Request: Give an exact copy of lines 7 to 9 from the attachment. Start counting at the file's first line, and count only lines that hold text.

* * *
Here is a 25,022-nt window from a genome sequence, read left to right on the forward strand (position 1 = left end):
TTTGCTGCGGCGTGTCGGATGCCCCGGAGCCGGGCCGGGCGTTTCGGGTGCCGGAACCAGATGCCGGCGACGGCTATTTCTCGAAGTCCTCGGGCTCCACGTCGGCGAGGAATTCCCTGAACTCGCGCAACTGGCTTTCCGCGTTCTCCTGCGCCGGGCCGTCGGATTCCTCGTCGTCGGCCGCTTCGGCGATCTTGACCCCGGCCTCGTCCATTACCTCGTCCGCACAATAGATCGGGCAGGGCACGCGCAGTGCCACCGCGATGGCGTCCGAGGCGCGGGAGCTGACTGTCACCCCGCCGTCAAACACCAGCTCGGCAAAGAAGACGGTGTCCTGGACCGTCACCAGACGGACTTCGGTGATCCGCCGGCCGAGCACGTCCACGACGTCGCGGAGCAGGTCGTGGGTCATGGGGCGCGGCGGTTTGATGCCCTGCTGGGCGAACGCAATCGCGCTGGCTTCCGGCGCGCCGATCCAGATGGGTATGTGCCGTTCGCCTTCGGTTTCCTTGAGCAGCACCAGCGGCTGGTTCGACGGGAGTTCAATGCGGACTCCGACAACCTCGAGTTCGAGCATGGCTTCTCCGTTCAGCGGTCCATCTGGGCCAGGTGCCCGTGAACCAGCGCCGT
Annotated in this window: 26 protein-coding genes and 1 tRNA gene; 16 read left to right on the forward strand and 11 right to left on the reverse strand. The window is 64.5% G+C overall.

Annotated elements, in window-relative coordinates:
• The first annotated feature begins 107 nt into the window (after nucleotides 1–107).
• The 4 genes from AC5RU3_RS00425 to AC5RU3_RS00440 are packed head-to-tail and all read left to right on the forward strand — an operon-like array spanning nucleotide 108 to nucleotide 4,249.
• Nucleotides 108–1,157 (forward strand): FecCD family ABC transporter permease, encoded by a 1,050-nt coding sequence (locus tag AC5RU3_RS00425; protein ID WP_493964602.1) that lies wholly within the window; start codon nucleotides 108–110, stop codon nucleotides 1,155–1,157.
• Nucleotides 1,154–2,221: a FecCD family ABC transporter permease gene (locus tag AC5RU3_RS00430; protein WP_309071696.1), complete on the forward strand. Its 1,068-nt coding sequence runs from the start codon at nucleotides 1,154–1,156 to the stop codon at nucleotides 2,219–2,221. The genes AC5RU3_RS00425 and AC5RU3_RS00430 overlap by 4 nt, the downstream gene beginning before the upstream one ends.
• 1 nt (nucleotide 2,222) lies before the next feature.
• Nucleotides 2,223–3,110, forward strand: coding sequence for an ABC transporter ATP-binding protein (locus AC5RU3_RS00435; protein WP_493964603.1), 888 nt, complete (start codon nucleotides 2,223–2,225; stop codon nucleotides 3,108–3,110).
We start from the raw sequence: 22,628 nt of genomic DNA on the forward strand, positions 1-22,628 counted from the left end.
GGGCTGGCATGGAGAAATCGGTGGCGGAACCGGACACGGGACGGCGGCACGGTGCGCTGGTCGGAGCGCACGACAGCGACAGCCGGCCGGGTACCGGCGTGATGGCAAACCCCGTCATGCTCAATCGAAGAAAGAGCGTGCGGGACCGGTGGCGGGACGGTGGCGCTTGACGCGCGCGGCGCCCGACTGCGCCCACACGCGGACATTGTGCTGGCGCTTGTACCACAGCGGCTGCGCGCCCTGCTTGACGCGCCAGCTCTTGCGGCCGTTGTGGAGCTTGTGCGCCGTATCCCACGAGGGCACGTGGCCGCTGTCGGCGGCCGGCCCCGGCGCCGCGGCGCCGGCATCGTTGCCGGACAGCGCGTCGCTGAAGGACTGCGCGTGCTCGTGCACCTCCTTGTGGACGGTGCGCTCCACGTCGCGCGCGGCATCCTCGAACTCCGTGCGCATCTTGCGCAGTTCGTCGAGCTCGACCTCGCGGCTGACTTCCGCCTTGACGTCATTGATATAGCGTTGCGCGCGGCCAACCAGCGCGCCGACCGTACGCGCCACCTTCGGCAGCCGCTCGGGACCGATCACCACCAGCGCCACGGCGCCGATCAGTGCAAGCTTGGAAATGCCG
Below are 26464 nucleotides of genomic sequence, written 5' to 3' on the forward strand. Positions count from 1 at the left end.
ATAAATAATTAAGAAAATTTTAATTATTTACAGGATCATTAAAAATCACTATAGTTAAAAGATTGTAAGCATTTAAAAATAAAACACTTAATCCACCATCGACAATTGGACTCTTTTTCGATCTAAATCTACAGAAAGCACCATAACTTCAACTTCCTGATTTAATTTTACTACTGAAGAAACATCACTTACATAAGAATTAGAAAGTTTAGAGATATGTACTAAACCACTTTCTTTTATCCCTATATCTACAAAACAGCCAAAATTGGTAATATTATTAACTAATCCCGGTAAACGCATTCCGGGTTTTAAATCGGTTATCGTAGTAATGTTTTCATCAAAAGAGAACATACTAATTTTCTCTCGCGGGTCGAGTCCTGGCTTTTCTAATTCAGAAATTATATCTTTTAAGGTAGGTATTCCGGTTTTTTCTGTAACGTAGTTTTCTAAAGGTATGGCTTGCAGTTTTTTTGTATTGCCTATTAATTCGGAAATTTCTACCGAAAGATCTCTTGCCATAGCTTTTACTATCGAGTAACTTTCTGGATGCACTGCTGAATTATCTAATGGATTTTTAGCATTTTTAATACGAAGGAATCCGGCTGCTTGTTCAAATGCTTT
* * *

• Nucleotides 108–1,157 (forward strand): FecCD family ABC transporter permease, encoded by a 1,050-nt coding sequence (locus tag AC5RU3_RS00425; protein ID WP_493964602.1) that lies wholly within the window; start codon nucleotides 108–110, stop codon nucleotides 1,155–1,157.
• Nucleotides 1,154–2,221: a FecCD family ABC transporter permease gene (locus tag AC5RU3_RS00430; protein WP_309071696.1), complete on the forward strand. Its 1,068-nt coding sequence runs from the start codon at nucleotides 1,154–1,156 to the stop codon at nucleotides 2,219–2,221. The genes AC5RU3_RS00425 and AC5RU3_RS00430 overlap by 4 nt, the downstream gene beginning before the upstream one ends.
• 1 nt (nucleotide 2,222) lies before the next feature.